I guess that the ultimate criterion could be that, when a call goes out on an aircraft in flight “is there a doctor on board” then only someone knowledgeable enough to deal with a genuine medical emergency would respond. No dentists, optometrists, physiotherapists, homeopaths, reiki masters, astrologers or ministers of religion — oh, or chiropractors — should be expected to respond to this call.

            But, of course, you might want well qualified paramedics or nurses to respond. As ever, it’s a gray area.

            So, DC, (as you knew perfectly well when you posed the question) the answer is a blur of expectations. One short response to “Who decides the criteria for a profession to use the title Doctor?” is “governments”. But all governments pass the problem on to ‘experts’, which — in practice — means those who lobby governments most successfully. That’s why, in some countries, chiropractors have pushed themselves into the position of ‘primary contact physicians’, while other, equally ridiculous pseudo-physicians (reiki masters, ear candlers, faith healers, iridologists, homeopaths, reflexologists and many more) have not.

            Your second question: “What is the universally accepted definition of Doctor?” as you knew when you posed it and as is obvious from my response to your first question, is that there ain’t no such thing. The question is about as relevant as “what is the universally accepted definition of god?” or “what is the universally accepted definition of morality?” or “what is the universally accepted definition of a great movie?”. You’re trolling, DC, whether you realize it or not. You’re posing unanswerable riddles and taking pleasure in seeing the rest of us squirming on your hook.

            So let me ask you a question. If you suffered a medical emergency on board an aeroplane that fell beyond the competence of the cabin crew to deal with, what kind of doctor would you most welcome coming forward to offer help?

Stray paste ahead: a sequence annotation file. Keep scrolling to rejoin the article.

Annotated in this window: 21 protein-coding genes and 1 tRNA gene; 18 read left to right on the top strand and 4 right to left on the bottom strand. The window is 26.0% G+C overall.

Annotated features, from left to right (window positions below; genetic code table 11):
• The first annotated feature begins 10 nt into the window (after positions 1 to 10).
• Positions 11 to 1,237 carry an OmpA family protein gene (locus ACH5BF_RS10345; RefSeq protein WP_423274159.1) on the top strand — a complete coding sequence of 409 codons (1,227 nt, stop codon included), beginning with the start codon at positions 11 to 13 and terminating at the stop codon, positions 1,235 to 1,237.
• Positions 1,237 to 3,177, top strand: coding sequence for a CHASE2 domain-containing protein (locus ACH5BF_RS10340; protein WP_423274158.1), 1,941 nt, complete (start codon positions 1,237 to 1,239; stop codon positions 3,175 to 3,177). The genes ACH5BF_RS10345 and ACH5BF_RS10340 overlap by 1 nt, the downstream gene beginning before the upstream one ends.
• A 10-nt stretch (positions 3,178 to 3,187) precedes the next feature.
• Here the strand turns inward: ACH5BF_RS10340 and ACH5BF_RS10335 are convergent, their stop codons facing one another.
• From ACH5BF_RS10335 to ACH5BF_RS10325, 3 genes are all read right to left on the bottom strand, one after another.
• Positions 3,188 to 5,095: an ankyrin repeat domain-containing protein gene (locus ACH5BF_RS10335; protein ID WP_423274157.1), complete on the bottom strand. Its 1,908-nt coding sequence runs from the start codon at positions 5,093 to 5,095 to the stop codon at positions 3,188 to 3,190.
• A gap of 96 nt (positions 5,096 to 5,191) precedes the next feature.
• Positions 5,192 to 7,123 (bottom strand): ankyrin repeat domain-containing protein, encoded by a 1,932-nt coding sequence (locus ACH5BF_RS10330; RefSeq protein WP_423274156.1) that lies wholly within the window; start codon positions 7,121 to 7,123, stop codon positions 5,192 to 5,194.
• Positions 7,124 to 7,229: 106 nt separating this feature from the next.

• Frank Odds

            One a plane ?? Whats a doctor going to do for anybody other than take vital signs, or perform some CPR…. this does not require a “DOCTOR” …perhaps to advise to keep cool or warm, give oxygen…. nothing more.

          • … or administer one of the many injections that the stewards have on board.

          • The one most qualified to deal with the situation.

            And yes, that may be a chiropractor or a dentist as we have more training than a computer salesperson or grandma on vacation.

            Or should i just sit quietly while some fool does CPR for a head wound?

          • Frank,

            Your “person who can deal expertly with any medical condition”, sadly, does not exist. Modern medical doctors refer patients to other practitioners all the time – to those better qualified, or with better experience, or if the condition doesn’t match their particular expertise.

            And yet, I (and probably most people) still comfortably calling them ‘doctors’.

          • Again, our resident trolls reveal their total lack of knowledge and insight in medicine and health care.

          • EE…or administer one of the many injections that the stewards have on board.

            If that is the best course of treatment for the condition, OK.

          • oh no, we doctors give intra-cardiac injections of adrenaline even for back pain and indigestion

          • Bjorn… Again, our resident trolls reveal their total lack of knowledge and insight in medicine and health care.

            So Bjorn, taking the medical emergency on a plane scenario, is it your view that a chiropractor should not respond to “is there a doctor onboard?” even though all the other passengers on the plane barely passed high school biology?

          • @DC

            “So Bjorn, taking the medical emergency on a plane scenario, is it your view that a chiropractor should not respond to “is there a doctor onboard?” even though all the other passengers on the plane barely passed high school biology?”

            Obviously, I can’t speak for Bjorn, but since the scenario I raised seems to have attracted some attention, you might like to consider this: according to this 2013 article in the New England Journal of Medicine, the most common problems precipitating in-flight medical emergencies were “syncope or presyncope (37.4% of 11,920 cases analysed), respiratory symptoms (12.1%), and nausea or vomiting (9.5%).” Cardiac symptoms accounted for 7.7% and seizures for 5.5%.